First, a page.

No. 17 Washington Redskins: Takkarist McKinley, DE/OLB, UCLA

The versatile McKinley notched 10 sacks and 18 tackles for losses in just 11 games last season. His forte is rushing the passer, but he’s shown an ability to drop into coverage when needed. Shoulder surgery could cost him his rookie training camp, but he’ll be worth the wait.

No. 18 Tennessee Titans: John Ross, WR, Washington

Quarterback Marcus Mariota gets a race car of a receiver in Ross and his NFL Combine-record 4.22-second 40-yard dash. At 5-foot-10 and 188 pounds, Ross has had his share of injuries but, when healthy, he’s a legit game-breaker.

No. 19 Tampa Bay Buccaneers: Dalvin Cook, RB, Florida State

Cook could argue his case as the best three-down back ahead of Fournette. He racked up 1,788 yards and 19 touchdowns in 2016 and bested Warrick Dunn’s career FSU rushing mark with 4,464 yards. He’s got patience, burst and balance, along with soft hands catching out of the backfield. But off-field issues, including a misdemeanor for allegedly punching a woman outside a bar in 2015 and a 2014 animal care violation involving three pitbull puppies, could see him slide to this spot or beyond.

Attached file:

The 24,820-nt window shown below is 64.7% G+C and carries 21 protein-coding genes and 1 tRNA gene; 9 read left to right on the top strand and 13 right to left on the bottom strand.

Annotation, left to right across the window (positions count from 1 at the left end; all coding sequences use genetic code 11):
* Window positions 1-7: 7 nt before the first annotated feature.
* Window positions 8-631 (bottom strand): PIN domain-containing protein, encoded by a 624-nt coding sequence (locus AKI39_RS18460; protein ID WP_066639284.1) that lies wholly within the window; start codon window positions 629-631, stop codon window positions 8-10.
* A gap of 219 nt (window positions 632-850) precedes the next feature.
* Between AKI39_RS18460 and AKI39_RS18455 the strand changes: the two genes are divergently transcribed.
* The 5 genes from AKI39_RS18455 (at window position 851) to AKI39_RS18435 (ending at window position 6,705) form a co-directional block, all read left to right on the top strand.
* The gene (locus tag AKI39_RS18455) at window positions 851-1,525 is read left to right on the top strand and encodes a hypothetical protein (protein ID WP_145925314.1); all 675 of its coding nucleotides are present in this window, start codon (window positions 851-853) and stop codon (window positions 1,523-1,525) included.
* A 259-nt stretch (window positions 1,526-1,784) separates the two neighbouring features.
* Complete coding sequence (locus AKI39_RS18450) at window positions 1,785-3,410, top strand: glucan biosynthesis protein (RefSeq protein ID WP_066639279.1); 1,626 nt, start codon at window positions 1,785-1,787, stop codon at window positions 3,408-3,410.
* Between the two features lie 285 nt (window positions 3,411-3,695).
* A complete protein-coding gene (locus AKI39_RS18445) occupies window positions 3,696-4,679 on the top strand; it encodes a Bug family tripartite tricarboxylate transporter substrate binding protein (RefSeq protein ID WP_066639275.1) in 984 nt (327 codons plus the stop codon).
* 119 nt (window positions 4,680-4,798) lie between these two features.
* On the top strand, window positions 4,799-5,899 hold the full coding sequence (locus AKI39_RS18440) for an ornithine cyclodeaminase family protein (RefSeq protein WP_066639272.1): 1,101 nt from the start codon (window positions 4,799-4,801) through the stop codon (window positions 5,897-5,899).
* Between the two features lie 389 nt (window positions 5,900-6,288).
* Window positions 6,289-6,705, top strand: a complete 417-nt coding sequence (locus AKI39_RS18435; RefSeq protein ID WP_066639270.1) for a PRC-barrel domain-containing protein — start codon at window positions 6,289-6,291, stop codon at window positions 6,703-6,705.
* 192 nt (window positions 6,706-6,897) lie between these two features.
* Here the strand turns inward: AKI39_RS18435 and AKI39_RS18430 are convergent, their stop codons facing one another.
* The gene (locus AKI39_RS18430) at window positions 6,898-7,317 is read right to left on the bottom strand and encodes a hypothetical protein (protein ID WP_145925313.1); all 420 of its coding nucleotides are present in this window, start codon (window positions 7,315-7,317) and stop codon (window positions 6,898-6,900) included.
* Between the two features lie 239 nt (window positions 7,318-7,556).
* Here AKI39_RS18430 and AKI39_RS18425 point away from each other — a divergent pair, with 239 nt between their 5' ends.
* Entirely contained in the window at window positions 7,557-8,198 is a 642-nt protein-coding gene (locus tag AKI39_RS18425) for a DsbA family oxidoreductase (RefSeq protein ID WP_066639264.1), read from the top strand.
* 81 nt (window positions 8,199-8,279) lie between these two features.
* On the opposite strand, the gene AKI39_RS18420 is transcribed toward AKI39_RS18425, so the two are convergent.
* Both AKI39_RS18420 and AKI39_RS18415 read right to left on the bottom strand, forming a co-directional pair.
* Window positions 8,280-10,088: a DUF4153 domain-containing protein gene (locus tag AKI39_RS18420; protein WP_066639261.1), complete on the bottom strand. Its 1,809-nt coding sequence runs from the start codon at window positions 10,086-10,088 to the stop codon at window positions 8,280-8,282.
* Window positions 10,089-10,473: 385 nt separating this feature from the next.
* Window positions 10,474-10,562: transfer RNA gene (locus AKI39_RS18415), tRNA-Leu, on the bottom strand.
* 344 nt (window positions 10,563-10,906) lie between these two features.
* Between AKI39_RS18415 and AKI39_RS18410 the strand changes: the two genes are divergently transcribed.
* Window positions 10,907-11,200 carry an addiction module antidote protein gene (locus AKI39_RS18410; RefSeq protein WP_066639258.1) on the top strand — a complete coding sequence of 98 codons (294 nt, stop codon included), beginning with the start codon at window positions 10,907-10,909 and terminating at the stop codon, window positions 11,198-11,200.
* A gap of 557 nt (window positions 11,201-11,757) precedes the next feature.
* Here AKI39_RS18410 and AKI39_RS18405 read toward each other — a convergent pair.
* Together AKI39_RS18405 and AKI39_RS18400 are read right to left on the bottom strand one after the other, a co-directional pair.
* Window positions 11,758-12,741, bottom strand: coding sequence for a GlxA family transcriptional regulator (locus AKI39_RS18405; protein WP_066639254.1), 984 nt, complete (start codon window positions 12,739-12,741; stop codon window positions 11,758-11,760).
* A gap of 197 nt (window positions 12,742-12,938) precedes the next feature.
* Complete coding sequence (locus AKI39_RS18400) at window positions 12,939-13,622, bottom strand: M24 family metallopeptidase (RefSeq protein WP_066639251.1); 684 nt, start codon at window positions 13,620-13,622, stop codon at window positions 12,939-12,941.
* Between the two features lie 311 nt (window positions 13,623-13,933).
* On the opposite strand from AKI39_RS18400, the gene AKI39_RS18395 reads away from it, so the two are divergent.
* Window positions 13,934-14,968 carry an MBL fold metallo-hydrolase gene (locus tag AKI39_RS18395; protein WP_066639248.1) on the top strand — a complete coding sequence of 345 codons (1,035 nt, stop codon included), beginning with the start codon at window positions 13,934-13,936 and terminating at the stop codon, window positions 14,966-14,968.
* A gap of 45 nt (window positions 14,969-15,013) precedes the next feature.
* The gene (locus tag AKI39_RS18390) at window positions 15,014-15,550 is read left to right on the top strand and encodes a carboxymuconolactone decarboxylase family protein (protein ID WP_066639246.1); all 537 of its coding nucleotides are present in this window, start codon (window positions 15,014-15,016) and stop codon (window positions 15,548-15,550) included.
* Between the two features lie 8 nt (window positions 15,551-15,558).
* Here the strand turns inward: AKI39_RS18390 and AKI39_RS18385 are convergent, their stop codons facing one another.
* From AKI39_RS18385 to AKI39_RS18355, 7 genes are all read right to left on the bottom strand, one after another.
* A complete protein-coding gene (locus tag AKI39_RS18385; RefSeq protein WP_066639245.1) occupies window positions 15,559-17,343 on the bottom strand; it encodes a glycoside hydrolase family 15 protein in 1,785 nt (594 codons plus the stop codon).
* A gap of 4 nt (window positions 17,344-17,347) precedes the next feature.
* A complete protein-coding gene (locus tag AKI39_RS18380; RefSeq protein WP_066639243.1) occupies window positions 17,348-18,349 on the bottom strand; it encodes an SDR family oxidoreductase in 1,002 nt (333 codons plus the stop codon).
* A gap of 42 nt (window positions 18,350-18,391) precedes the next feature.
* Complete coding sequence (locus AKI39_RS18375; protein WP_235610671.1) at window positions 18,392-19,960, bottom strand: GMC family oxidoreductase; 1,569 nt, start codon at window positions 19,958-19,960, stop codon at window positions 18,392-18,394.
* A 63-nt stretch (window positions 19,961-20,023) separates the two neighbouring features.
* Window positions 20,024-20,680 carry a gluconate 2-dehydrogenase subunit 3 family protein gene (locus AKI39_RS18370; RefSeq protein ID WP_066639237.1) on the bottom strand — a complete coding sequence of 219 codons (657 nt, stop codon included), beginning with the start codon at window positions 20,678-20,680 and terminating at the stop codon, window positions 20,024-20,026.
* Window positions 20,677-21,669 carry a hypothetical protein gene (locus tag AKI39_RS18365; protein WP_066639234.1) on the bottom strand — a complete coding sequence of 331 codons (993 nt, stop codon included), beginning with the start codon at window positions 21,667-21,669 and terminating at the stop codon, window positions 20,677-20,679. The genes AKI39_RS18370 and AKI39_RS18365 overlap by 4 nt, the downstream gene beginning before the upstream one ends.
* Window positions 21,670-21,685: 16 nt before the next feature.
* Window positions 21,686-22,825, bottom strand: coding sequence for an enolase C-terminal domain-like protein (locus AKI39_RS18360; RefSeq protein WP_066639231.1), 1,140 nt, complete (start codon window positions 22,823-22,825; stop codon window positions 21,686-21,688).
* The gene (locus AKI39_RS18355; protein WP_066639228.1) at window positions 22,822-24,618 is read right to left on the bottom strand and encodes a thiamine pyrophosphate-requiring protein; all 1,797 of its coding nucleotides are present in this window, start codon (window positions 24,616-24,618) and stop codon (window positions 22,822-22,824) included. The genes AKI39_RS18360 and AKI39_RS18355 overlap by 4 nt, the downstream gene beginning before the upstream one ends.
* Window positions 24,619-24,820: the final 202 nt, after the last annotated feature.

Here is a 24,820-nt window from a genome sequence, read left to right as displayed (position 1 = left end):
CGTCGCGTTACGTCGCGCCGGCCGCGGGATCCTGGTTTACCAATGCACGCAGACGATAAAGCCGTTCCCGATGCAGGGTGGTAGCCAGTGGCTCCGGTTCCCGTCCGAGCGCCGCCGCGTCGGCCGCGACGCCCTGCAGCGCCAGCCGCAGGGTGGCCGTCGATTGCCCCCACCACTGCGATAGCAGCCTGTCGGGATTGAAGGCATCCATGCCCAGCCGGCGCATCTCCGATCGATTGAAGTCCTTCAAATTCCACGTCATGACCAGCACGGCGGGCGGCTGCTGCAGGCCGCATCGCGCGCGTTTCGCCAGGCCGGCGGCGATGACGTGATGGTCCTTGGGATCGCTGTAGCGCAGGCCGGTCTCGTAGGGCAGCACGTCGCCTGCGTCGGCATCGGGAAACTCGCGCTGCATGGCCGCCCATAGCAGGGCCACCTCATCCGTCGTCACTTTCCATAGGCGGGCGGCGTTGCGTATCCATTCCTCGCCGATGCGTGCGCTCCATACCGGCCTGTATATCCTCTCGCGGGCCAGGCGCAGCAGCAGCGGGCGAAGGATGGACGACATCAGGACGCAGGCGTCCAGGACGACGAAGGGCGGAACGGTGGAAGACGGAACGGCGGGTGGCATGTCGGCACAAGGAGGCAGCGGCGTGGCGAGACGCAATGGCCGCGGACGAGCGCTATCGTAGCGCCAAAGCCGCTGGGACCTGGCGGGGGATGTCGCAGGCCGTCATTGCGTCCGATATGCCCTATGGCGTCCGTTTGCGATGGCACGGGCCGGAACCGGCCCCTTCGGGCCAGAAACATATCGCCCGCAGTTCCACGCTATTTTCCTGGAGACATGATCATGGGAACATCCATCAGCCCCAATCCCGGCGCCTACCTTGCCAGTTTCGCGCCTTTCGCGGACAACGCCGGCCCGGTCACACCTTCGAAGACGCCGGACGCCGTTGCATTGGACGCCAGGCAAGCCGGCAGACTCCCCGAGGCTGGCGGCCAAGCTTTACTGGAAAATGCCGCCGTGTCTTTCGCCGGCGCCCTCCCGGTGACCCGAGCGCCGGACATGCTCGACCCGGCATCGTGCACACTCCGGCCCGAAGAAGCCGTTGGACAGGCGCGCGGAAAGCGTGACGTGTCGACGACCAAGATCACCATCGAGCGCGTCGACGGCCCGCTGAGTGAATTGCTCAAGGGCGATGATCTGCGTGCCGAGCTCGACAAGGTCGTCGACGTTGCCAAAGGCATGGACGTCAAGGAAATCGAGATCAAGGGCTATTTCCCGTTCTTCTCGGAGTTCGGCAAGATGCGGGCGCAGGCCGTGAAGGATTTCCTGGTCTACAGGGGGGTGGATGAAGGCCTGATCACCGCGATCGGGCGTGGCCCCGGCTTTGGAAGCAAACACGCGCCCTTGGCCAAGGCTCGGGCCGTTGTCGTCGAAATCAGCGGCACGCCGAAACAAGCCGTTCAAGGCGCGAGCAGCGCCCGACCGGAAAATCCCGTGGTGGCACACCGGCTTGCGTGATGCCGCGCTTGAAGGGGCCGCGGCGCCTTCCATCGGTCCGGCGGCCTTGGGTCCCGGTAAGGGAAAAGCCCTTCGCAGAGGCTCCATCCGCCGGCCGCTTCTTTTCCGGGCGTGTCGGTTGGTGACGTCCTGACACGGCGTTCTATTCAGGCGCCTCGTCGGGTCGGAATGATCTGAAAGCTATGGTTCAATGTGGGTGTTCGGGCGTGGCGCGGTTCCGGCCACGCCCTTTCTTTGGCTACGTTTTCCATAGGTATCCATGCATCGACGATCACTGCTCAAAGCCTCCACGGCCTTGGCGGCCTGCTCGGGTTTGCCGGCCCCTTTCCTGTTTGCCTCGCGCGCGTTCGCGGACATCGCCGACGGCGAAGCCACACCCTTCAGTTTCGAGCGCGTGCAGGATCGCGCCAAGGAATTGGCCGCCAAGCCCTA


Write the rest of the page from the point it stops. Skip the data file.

No. 20 Denver Broncos: O.J. Howard, TE, Alabama

Christian McCaffery would’ve made for a nice story here, but the consolation is a power forward of a tight end with possibly the best hands in the draft. Howard wasn’t a featured weapon in the Crimson Tide’s attack, but at 6-foot-6, 251 pounds with 4.51 speed, he’ll make up for it at the next level.

No. 21 Detroit Lions: Rueben Foster, ILB, Alabama

Foster is a top-10 talent and quite possibly the hardest hitter in the draft. Off-field issues — an altercation with a hospital worker that got him sent home from the Combine, a diluted urine sample, questions about his friends and recovery from a shoulder injury — all contributed to his drop. But the film shows a tone-setting inside linebacker with All-Pro potential.